They dislike it because so many kids at school list it as their reference, I feel like an important thing to have a short lesson on is how to use wiki for research and how to follow sources to their origin (Or at least as far as you can)
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    (Original post by DErasmus)
    get as many sources as possible
    ask as many questions as possible
    weigh it based on your own understanding

    well done you've done the best job based on evaluating the info you have that's already been written

    now if you can

    (say your doing nat science)

    dare to use your own understanding

    always follow the chain

    X claims Descartes was born in 1596. Where does X get their information from? Birth documents etc, see if you can get these if you have reason to doubt, then check the validity of the Birth documents, how are these made and processed? do I have any reason to doubt the authenticity

    the key is to follow the chain of causes, everything has a sufficient reason.
    I never heard of a place that can give access to documentation from centuries ago
    And even if there is some, the power that knowledge gives you is too precious too share it with someone else) Historical facts can be manipulated quite easily, depending on what you are interested in, people don't actually know what happened 50 years ago, nothing to say about almost 500 years)
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    (Original post by coboy)
    I never heard of a place that can give access to documentation from centuries ago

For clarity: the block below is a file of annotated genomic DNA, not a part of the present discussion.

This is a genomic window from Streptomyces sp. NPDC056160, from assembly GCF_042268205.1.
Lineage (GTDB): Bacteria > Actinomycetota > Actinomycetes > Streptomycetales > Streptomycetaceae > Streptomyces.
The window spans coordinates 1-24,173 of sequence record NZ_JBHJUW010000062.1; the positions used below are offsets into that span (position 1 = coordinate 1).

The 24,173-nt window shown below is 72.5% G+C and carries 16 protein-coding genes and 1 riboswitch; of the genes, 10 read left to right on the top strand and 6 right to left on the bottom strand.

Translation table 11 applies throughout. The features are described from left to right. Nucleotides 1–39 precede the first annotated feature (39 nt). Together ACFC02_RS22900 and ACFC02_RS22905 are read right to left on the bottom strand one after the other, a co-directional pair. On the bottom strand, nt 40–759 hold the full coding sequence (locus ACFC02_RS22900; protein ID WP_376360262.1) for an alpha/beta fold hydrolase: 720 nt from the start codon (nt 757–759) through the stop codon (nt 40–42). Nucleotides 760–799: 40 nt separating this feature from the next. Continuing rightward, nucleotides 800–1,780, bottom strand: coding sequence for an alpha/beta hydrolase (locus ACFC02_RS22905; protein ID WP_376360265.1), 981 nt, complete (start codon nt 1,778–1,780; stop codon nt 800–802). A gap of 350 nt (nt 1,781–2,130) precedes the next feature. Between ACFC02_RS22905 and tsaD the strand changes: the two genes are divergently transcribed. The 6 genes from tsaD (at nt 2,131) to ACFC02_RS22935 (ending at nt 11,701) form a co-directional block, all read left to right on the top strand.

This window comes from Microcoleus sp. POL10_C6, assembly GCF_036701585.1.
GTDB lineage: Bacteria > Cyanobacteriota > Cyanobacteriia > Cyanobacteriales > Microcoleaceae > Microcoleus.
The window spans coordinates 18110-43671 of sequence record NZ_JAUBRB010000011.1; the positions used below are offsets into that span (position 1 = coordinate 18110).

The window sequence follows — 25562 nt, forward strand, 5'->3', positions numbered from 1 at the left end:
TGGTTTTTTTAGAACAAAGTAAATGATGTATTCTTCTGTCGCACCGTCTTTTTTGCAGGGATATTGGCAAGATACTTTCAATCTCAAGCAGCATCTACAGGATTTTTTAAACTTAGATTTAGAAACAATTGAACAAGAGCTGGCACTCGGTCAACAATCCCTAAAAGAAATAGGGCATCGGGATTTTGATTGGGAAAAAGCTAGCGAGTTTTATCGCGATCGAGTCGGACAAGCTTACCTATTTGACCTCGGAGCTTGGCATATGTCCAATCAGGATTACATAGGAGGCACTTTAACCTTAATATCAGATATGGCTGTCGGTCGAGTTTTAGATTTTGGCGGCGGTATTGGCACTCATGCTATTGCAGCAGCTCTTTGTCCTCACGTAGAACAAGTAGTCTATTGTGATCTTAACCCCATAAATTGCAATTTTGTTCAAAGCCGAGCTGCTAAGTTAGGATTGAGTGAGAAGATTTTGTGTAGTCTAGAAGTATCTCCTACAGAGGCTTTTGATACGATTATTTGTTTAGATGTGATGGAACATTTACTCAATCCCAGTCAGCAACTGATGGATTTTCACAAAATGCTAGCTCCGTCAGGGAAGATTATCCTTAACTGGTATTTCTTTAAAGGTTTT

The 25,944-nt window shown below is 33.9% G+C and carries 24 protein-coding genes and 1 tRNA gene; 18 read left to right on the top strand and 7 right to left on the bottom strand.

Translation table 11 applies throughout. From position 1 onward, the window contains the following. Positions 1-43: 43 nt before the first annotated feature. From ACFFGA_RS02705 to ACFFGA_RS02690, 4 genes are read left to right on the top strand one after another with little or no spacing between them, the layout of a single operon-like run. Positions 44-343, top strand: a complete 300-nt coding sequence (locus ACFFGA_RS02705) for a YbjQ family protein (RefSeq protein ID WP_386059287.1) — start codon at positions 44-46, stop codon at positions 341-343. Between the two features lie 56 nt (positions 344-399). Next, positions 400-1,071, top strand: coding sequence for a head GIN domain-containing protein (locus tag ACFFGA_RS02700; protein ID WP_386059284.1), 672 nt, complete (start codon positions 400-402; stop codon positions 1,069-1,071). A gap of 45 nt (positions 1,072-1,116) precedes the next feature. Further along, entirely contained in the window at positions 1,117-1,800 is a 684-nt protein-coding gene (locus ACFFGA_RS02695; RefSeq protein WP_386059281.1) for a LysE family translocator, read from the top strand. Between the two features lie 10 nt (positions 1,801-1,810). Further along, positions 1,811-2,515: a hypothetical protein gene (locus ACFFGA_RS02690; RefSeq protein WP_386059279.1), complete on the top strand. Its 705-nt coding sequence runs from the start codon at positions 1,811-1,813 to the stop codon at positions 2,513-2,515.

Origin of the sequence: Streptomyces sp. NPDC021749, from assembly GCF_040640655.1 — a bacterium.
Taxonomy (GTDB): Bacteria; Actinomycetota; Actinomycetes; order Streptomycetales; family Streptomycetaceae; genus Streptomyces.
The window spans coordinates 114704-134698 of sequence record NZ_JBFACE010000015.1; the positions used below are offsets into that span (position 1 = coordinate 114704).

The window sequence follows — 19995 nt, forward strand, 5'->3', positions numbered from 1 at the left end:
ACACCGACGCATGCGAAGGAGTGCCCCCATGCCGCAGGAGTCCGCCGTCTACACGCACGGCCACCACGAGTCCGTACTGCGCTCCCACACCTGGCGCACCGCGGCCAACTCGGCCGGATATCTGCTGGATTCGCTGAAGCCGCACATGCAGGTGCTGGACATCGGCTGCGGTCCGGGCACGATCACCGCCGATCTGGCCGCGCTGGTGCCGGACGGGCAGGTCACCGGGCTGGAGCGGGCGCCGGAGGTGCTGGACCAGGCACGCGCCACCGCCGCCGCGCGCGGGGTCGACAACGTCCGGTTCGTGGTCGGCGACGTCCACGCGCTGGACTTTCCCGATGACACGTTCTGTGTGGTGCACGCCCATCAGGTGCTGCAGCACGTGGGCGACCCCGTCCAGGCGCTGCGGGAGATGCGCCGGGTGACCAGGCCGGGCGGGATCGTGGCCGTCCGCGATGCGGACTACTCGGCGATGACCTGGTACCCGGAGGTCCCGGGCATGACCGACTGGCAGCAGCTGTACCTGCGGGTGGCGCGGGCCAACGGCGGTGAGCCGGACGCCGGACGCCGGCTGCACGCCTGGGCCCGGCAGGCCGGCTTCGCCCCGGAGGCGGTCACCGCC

And even if there is some, the power that knowledge gives you is too precious too share it with someone else) Historical facts can be manipulated quite easily, depending on what you are interested in, people don't actually know what happened 50 years ago, nothing to say about almost 500 years)
    Documentation from centuries ago? There are an enormous amount of primary sources out there.
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    (Original post by Ruthless Dutchman)
    They dislike it because so many kids at school list it as their reference, I feel like an important thing to have a short lesson on is how to use wiki for research and how to follow sources to their origin (Or at least as far as you can)
    Each time i asked a teacher why can't we use Wiki, the answer was pretty much like "In our time we didn't had that information! We went to the library and had a massive amount of work to do!" Of course, it's more about research skills, which you simply won't have if you don't go further first page of the Google search, but that's what I call jealousy
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    (Original post by DErasmus)
    Documentation from centuries ago? There are an enormous amount of primary sources out there.

    Books are still written by people, so an old book won't be better than Daily Mail post. Or what do you mean by primary sources? history is pretty much written by the victors, right? It's all should be really subjective
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    (Original post by coboy)
    Each time i asked a teacher why can't we use Wiki, the answer was pretty much like "In our time we didn't had that information! We went to the library and had a massive amount of work to do!" Of course, it's more about research skills, which you simply won't have if you don't go further first page of the Google search, but that's what I call jealousy
    If a teacher is using the "Boohoo but we didn't have that" excuse then they're far too behind times. Books are great to some extent but the internet holds so much more, and at times less biased information. You also get multiple points of view and updated information.

    Internet research skills is a modern thing, and it needs to get taught properly.